The Poetical Works of Sir Walter Scott, Baronet, Volume 8

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A. Constable, 1821 - English poetry
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Page 135 - A weary lot is thine, fair maid, " A weary lot is thine ! " To pull the thorn thy brow to braid, " And press the rue for wine ! " A lightsome eye, a soldiers mien, " A feather of the blue, " A doublet of the Lincoln green,— " No more of me you knew,
Page 210 - Let dimpled Mirth his temples twine With tendrils of the laughing vine ; The manly oak, the pensive yew, To patriot and to sage be due ; The myrtle bough bids lovers live, But that Matilda will not give ; Then, Lady, twine no wreath for me, Or twine it of the cypress tree ! Let merry England proudly
Page 122 - Yet mickle must the maiden dare, " Would reign my Queen of May ! XVIII. " Maiden! a nameless life I lead, " A nameless death I'll die; " The fiend, whose lantern lights the mead, " Were better mate than I! " And when I'm with my comrades met, " Beneath the greenwood bough, " What once we were we all forget, .
Page 368 - friend Mr Wordsworth's lines:— . the good old rule Sufficeth them ; the simple plan, That they should take who have the power, And they should keep who can. Note VII. His plaited hair in elf-locks spread,
Page 367 - after the death of one of their chiefe lords or captaines, " they doe presently assemble themselves to a place generally " appointed and knowne unto them, to choose another in his " stead, where they do nominate and elect, for the most part " not the eldest sonne, nor any of the children of the lord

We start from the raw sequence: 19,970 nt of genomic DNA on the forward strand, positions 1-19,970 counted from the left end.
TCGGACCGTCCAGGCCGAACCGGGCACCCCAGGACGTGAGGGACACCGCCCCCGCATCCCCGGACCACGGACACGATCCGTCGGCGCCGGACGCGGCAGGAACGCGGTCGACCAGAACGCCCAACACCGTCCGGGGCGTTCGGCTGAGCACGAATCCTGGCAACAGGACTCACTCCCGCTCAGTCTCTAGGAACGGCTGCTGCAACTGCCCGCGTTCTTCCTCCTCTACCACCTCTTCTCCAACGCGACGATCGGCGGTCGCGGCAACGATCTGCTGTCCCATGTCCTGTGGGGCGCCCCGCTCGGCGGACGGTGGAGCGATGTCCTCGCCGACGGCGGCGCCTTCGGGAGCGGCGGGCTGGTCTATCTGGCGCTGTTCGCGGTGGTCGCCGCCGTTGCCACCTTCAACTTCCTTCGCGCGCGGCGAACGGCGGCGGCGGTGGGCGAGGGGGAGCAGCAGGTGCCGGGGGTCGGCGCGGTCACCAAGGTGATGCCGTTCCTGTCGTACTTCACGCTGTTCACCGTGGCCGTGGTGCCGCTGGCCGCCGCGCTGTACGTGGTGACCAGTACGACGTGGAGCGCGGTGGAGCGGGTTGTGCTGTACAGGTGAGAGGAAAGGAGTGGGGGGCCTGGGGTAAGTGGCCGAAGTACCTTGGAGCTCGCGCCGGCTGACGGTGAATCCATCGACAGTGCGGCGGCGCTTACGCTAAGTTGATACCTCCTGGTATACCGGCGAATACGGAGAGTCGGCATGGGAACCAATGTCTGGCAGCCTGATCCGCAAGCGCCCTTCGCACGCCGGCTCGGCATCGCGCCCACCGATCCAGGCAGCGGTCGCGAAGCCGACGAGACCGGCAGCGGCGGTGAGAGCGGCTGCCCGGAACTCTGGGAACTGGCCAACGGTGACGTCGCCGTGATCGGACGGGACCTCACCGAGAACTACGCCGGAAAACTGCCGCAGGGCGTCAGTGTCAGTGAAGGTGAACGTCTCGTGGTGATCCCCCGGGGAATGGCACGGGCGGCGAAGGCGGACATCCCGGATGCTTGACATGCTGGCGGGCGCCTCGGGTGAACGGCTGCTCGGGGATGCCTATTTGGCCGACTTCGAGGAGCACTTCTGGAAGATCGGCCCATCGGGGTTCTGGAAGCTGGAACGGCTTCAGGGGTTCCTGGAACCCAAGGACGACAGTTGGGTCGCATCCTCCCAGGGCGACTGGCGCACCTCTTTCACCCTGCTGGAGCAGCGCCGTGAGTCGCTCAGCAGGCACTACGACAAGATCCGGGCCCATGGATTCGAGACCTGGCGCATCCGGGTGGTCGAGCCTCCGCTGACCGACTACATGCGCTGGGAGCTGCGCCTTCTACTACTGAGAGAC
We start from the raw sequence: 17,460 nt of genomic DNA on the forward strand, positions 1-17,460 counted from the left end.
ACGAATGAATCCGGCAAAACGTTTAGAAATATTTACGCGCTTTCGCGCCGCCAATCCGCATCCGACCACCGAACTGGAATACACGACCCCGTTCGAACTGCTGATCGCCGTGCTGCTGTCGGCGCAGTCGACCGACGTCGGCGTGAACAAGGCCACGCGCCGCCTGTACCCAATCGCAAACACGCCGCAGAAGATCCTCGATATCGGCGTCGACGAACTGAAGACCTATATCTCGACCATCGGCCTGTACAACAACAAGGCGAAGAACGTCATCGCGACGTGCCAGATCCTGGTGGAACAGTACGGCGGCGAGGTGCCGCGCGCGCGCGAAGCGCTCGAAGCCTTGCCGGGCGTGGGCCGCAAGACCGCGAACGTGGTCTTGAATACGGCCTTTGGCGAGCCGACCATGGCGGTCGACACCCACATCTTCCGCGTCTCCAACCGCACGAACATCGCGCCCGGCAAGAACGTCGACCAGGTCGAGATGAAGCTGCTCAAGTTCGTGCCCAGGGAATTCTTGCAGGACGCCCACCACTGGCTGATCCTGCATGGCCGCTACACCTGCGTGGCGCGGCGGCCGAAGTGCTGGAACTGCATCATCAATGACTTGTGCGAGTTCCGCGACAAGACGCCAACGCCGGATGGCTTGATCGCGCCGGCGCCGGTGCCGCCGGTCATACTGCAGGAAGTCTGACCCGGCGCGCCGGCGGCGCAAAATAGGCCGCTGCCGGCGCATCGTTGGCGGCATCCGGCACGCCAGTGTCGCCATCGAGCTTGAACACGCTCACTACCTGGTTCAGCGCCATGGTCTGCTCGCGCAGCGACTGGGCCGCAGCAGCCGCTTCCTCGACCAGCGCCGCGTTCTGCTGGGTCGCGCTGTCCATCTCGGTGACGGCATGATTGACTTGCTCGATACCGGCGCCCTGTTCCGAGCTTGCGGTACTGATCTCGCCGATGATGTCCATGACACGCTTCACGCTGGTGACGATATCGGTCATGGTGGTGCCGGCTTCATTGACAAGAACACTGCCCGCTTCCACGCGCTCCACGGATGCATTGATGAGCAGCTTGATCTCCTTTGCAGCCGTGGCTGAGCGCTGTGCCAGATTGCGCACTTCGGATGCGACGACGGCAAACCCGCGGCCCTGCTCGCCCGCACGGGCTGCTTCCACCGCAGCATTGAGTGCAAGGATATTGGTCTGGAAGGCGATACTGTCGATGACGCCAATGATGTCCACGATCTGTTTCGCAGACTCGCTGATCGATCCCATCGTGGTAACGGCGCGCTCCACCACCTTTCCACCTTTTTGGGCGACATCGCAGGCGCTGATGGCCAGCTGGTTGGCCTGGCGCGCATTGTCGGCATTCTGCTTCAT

Page 211 - Her blended roses, bought so dear ; Let Albin bind her bonnet blue With heath and hare-bell dipp'd in dew ; On favoured Erin's crest be seen The flower she loves of emerald green — But, Lady, twine no wreath for me, Or twine it of the cypress tree. Strike the wild harp, while maids
Page 121 - I read you for a bold Dragoon, " That lists the tuck of drum."— " I list no more the tuck of drum, " No more the trumpet hear; " But when the beetle sounds his hum, . " My comrades take the spear. CHOEUS. " And, O ! though Brignall banks be fair, " Yet mickle must the maiden dare,
Page 212 - But, O Matilda, twine not now ! Stay till a few brief months are past, And I have look'd and loved my last! When villagers my shroud bestrew With pansies, rosemary, and rue,— Then, Lady, weave a wreath for me, And weave it of the cypress tree. XIV.
Page 367 - any, or the next cousin, or so forth, as any is elder in that " kindred or sept; and then next to them doe they choose " the next of the blood to be Tanist, who shall next succeed " him in the said captainry, if he live thereunto.
Page 474 - with slain, the earth bedrench'd with blood ! LI. Then Zaragoza—blighted be the tongue That names thy name without the honour due ! For never hath the harp of Minstrel rung, Of faith so felly proved, so firmly true ! Mine, sap, and bomb, thy shatter'd ruins knew, Each art of war's extremity had room, Twice from thy

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